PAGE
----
Fresh water is a finite source, and only a very small percentage (0.3%) of it is readily available for human use (Mullen, 2012). States are already experiencing droughts and water restrictions. The problem is only expected to increase in the future years. Initiatives need to be taken locally and globally for the future population to be supported. The problem with addressing water usage in households is that measures need to be taken voluntarily, such as fixing household leaks, shorter showers, turning off the faucet while brushing teeth/washing face, low flush toilets, energy efficient washing machines, and low flow shower heads. These small individual tasks contribute to a greater reduction when a large number of the population follows the suggestions. By using National Geographic’s fourth step of shifting our diet we could reduce the amount of water use. Beef production alone uses almost 100 times more water than most vegetables (Hill, 2010). Increasing the efficiency of water usage in agriculture by improving and updating irrigation systems is another important conservation initiative. It is also important to protect the water we have that is available for use. We need to reduce the water pollution by reducing pollutants running off, ban waste dumping in waters, reduce the use of fertilizers and pesticides and prevent marine plastic debris that also pollutes the water by breaking down into micro plastics that are nearly impossible to remove.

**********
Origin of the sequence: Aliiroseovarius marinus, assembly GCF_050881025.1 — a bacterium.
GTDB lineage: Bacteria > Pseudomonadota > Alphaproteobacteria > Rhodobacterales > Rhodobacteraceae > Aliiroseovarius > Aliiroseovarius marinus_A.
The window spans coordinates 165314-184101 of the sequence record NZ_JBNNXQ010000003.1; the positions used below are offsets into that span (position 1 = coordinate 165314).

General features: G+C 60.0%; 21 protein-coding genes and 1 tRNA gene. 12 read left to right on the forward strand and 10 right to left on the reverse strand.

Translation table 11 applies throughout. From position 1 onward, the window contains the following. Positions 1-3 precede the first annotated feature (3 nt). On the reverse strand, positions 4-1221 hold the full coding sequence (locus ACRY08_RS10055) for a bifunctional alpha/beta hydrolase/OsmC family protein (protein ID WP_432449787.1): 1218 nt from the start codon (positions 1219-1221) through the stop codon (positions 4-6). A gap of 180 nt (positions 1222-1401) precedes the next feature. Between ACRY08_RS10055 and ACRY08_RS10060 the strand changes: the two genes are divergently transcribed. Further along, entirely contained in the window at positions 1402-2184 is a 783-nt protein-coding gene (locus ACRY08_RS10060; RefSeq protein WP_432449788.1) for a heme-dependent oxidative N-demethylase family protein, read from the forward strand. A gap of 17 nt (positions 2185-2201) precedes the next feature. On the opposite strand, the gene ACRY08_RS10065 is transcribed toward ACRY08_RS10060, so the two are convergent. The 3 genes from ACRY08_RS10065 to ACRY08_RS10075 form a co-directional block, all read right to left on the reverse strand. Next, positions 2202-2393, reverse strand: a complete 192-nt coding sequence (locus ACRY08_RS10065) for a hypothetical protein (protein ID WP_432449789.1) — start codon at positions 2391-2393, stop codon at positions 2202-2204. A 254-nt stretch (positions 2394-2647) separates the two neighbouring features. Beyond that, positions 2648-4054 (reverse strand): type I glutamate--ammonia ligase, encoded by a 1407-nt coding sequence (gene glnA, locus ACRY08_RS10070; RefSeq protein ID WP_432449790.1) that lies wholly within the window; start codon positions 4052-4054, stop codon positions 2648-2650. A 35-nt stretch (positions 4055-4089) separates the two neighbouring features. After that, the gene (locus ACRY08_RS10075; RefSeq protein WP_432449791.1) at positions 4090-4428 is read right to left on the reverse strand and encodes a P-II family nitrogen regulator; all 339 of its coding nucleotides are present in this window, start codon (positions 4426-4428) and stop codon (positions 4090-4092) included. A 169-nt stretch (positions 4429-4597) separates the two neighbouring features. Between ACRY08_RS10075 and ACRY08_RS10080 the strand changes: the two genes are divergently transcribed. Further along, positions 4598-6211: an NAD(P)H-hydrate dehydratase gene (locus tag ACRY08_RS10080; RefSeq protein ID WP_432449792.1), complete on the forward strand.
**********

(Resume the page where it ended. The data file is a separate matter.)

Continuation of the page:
In order for the Earth to support the population size of the future we need to achieve environmental sustainability. Developed and developing countries need to work together to efficiently use Earth’s natural resources in moderation. Overall education is the key to the future. By studying the past 1000 years of population growth and human usage we have learned what worked for nations and what does not. We need to effectively apply this information in order to not abuse Earth’s capacity, in combination with that we need to continue to be innovative in ways that support our population growth. By educating men and women we can reduce fertility rates, increase environmentally friendly practices, and contribute to a high gross domestic product. The solution to human population growth is not a simple one step process, but rather multiple steps that need to be improved as the population size and innovations continue to change.